James Comer and Joe Cunningham have several things in common — initials, Kentucky roots, and current job as members of Congress — to name a few.
And, while Comer, a Republican, represents Kentucky’s 1st Congressional District in the U.S. House of Representatives, which includes Caldwell County, and Cunningham, a Democrat, and Lyon County native, represents South Carolina’s 1st District, they also share a common interest in working across the aisle to get things done in Washington, D.C.
That desire brought them both to Paducah last week to participate in a virtual event coordinated by the Paducah Area Chamber of Commerce as part of its public policy series aimed at providing the business community access to legislative leaders and information on key issues.
The event was part of the Bipartisan Policy Center’s American Congressional Exchange, which works to foster bipartisanship and encourage relationship-building between members of the opposite party. The exchange includes having participants personally visit the other person’s district.
“I think it’s good to visit each other’s district,” said Comer, who grew up in rural Monroe County. “Obviously, Charleston is different than Paducah, so I’m looking forward to going there and learning what issues are important to him.
“I just want to demonstrate, and I think Joe does, too, the fact that we have to be working together in a bipartisan manner. It can’t be Republicans and Democrats fighting like cats and dogs every day and expect to get anything done.”
“It starts with relationships and friendships whether it be in the House members’ gym or prayer breakfasts or other spots where Democrats and Republicans get together and get a better feel for what issues are important to them and where we might be able to seek compromise and build a consensus,” he said.
Chamber President Sandra Wilson helped direct the discussion Friday during the 45-minute session, which was live streamed from the Commerce Center. Following that, the Paducah Convention & Visitors Bureau staff took the congressmen on a walking tour through downtown with stops that included the National Quilt Museum, among others.
Several of the discussion topics during the virtual event were related to the impact of the COVID-19 crisis, which has required many Americans to adjust to working remotely.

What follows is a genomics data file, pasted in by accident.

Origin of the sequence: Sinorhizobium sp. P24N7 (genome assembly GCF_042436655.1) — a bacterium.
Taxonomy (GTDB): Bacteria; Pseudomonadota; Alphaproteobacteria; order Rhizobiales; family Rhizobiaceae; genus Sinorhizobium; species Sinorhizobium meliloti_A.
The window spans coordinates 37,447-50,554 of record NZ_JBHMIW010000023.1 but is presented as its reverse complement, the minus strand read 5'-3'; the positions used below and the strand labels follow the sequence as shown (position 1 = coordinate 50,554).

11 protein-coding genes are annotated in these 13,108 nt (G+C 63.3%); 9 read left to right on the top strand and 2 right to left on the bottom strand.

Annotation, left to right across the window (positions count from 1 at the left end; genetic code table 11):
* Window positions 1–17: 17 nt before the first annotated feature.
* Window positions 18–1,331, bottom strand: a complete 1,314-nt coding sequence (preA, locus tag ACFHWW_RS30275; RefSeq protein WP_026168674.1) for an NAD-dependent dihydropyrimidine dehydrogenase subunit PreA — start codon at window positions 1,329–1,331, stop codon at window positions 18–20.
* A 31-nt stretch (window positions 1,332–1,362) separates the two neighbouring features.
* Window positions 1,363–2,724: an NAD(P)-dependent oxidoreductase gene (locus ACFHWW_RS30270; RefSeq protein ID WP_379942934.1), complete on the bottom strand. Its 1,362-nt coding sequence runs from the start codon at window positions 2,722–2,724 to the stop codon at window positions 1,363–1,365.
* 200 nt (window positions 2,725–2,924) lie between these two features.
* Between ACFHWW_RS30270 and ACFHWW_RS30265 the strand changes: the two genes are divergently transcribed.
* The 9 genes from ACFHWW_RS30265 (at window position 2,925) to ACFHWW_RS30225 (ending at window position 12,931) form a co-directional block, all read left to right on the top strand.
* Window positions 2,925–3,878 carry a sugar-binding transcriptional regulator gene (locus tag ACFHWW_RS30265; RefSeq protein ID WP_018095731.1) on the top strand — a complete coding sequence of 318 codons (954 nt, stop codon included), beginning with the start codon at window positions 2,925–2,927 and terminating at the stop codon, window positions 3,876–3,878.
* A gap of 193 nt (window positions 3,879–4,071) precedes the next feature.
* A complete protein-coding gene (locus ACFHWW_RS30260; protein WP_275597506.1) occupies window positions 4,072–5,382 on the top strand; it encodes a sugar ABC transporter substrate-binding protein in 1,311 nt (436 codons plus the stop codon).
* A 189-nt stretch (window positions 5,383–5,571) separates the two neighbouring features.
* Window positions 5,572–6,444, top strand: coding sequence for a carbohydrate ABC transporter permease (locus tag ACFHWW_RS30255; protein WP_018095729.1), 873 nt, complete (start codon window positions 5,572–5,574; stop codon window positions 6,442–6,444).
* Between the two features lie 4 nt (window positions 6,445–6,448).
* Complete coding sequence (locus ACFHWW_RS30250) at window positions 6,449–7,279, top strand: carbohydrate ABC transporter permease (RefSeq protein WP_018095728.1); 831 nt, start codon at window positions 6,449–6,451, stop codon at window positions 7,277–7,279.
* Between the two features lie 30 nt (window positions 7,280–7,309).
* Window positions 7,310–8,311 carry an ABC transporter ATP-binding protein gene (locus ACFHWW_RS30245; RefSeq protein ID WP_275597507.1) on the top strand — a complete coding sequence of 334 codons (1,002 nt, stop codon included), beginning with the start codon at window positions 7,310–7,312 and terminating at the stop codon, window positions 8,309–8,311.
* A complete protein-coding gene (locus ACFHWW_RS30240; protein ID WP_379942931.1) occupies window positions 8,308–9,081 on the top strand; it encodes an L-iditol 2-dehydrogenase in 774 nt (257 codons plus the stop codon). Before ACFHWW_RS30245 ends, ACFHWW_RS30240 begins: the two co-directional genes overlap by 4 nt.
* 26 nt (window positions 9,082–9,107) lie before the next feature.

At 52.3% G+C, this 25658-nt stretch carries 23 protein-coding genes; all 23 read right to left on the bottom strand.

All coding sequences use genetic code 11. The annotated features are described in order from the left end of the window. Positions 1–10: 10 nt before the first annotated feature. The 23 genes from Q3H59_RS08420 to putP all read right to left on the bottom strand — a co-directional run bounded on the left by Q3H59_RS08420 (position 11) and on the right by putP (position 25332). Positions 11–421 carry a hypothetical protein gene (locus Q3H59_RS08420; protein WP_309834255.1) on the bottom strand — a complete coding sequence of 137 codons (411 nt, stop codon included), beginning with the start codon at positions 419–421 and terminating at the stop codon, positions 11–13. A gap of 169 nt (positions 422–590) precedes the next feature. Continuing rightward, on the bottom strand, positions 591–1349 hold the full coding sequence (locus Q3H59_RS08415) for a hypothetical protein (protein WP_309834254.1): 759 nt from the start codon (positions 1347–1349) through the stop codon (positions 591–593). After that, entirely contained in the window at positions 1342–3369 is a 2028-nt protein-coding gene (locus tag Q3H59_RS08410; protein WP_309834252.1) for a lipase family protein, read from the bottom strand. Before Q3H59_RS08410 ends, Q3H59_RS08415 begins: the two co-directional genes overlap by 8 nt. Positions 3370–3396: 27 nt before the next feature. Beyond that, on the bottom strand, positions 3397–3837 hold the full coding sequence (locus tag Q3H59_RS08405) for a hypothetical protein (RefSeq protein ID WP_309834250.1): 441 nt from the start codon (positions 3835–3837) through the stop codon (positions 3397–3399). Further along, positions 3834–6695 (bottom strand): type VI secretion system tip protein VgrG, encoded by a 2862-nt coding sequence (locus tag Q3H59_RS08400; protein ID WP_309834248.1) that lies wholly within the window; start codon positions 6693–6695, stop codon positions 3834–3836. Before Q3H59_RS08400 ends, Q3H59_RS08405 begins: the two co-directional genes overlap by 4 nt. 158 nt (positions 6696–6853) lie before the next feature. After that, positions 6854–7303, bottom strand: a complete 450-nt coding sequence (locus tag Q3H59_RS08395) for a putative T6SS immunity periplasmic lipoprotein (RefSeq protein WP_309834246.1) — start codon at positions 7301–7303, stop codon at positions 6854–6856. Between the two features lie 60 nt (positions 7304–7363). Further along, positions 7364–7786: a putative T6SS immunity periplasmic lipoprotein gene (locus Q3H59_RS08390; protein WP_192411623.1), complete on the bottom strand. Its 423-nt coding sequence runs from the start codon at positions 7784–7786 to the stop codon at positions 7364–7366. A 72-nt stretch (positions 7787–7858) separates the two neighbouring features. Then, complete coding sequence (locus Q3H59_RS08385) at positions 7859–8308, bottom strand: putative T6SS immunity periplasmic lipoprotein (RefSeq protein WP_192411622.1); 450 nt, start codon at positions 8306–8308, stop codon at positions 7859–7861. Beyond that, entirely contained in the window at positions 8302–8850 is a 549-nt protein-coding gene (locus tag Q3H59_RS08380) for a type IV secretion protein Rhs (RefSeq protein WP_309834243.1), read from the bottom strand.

“What we have to focus on in my office and in working with friends like Joe Cunningham, is we have to invest in rural broadband,” Comer said.
“One of the things that we’ve realized through remote education and through Zoom and teleconferencing is there’s a discrepancy in internet capacity and wireless capability and broadband in rural areas versus the more populated areas. I’m very focused on trying to get more financial assistance on the federal level.”
“This pandemic has highlighted the need for remote work,” Cunningham said.
“And, the thing is rural broadband touches all aspects of our life. Telehealth has gotten bigger and bigger to serve a lot of communities that have been underserved traditionally.
“There’s a telestroke program at the Medical University of South Carolina which saves our taxpayers tons of money using telehealth to tell if they (patients) need to be airlifted to a hospital or if their condition can be stabilized where they sit.”
Regarding the coronavirus, Cunningham noted his state has seen an uptick in positive cases.
“As we look at the number (of cases) in South Carolina, I think the metric we need to keep an eye on is the infection rate. When this money from the CARES (Coronavirus Aid, Relief and Economic Security) Act increases the number of testing, naturally the cases will be up as well,” he said.
The first-term congressman said people also need to have a sense of personal and moral responsibility and, depending on their situation, such as caring for elderly parents, may need to take additional precautions beyond what the government outlines require.
Comer suggested, while acknowledging COVID-19 remains a serious threat, Kentucky needs to continue its efforts to reopen the economy.
“I would like the state of Kentucky to drastically shift gears, reopen the economy and not have a ‘one-size-fits-all’ approach. There will be areas of the state where COVID-19 has outbreaks,” he said.
“This thing is still around and I do take it seriously, but we have to reopen the economy. I think with this economy right now, this one-size-fits-all if there’s a spike in Louisville, we need to shut down Paducah ... that makes no sense.
“I’ve been very critical of what’s going on in Frankfort. I think we can do better and I think we’re going to have to do better.”